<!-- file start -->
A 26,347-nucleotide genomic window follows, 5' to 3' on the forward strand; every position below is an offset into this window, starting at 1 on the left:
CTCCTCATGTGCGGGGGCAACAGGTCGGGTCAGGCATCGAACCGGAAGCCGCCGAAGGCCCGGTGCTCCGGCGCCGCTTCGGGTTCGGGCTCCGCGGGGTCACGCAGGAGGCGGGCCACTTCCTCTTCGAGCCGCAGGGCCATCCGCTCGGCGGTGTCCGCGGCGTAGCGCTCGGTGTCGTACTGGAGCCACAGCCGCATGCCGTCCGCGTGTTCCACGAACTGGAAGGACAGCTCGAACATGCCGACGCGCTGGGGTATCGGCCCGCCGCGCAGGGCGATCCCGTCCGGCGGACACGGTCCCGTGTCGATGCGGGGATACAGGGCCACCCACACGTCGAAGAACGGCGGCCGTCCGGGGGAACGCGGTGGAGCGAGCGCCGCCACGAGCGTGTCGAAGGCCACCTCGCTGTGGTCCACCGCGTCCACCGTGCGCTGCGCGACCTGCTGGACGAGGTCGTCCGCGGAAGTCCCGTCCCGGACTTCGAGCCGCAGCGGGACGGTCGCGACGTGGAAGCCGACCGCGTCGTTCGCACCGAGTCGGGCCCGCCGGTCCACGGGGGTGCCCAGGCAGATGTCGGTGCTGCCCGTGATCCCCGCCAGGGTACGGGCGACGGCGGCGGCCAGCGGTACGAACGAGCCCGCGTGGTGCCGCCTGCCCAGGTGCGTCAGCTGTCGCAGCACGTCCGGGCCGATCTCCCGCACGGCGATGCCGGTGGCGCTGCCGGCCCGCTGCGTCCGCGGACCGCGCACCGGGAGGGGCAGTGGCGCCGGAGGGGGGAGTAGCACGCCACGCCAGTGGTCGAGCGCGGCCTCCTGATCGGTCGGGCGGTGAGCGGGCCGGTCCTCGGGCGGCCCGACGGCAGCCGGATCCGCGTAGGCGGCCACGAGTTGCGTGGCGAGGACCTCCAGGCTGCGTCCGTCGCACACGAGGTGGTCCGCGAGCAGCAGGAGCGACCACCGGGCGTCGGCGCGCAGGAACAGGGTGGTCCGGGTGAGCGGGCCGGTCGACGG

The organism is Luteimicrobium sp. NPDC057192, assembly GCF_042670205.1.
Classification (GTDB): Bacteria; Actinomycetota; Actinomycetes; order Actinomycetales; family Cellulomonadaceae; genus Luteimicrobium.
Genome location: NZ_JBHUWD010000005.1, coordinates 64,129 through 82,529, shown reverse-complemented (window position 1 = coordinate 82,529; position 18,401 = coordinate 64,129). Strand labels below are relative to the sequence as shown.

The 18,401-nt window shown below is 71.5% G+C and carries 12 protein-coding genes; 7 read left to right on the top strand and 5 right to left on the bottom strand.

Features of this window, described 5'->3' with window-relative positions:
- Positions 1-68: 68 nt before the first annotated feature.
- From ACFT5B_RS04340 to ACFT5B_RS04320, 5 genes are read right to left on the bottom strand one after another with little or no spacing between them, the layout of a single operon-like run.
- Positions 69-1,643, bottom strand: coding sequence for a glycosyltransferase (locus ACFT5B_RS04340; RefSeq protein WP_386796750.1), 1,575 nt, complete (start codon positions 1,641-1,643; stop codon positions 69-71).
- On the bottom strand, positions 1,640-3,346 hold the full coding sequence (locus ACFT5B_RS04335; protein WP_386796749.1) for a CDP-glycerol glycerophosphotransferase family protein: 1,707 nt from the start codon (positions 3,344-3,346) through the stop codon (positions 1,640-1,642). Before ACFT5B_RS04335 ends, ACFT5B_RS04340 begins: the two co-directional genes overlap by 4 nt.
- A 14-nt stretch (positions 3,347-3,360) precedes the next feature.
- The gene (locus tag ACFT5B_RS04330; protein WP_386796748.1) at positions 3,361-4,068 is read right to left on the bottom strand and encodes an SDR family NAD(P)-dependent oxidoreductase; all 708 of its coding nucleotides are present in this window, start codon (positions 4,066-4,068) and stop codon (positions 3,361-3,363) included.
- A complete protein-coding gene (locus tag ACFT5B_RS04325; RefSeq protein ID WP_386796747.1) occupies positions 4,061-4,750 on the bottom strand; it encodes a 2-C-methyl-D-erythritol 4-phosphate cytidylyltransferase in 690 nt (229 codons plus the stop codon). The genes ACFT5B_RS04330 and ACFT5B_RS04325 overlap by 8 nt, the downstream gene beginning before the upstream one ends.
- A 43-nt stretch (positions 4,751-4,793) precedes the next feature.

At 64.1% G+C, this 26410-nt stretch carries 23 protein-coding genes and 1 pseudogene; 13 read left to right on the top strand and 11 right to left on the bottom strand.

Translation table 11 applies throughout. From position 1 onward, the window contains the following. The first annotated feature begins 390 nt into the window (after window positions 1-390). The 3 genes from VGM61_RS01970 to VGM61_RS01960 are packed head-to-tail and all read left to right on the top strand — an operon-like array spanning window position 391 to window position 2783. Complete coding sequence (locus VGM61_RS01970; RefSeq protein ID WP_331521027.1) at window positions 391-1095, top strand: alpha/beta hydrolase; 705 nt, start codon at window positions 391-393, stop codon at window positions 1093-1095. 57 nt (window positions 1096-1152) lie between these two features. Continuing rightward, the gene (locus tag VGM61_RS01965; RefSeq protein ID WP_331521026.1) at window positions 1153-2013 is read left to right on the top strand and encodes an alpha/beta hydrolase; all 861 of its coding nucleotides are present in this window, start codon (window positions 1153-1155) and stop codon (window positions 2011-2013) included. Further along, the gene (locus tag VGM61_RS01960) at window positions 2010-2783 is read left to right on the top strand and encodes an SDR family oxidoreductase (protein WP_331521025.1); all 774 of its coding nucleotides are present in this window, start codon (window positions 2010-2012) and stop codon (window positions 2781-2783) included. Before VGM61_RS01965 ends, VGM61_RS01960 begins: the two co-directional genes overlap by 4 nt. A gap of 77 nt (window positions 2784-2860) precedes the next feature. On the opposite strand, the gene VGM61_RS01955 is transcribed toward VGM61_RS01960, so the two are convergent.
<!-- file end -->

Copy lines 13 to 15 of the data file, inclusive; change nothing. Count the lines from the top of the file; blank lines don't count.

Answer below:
- The gene (locus tag ACFT5B_RS04330; protein WP_386796748.1) at positions 3,361-4,068 is read right to left on the bottom strand and encodes an SDR family NAD(P)-dependent oxidoreductase; all 708 of its coding nucleotides are present in this window, start codon (positions 4,066-4,068) and stop codon (positions 3,361-3,363) included.
- A complete protein-coding gene (locus tag ACFT5B_RS04325; RefSeq protein ID WP_386796747.1) occupies positions 4,061-4,750 on the bottom strand; it encodes a 2-C-methyl-D-erythritol 4-phosphate cytidylyltransferase in 690 nt (229 codons plus the stop codon). The genes ACFT5B_RS04330 and ACFT5B_RS04325 overlap by 8 nt, the downstream gene beginning before the upstream one ends.
- A 43-nt stretch (positions 4,751-4,793) precedes the next feature.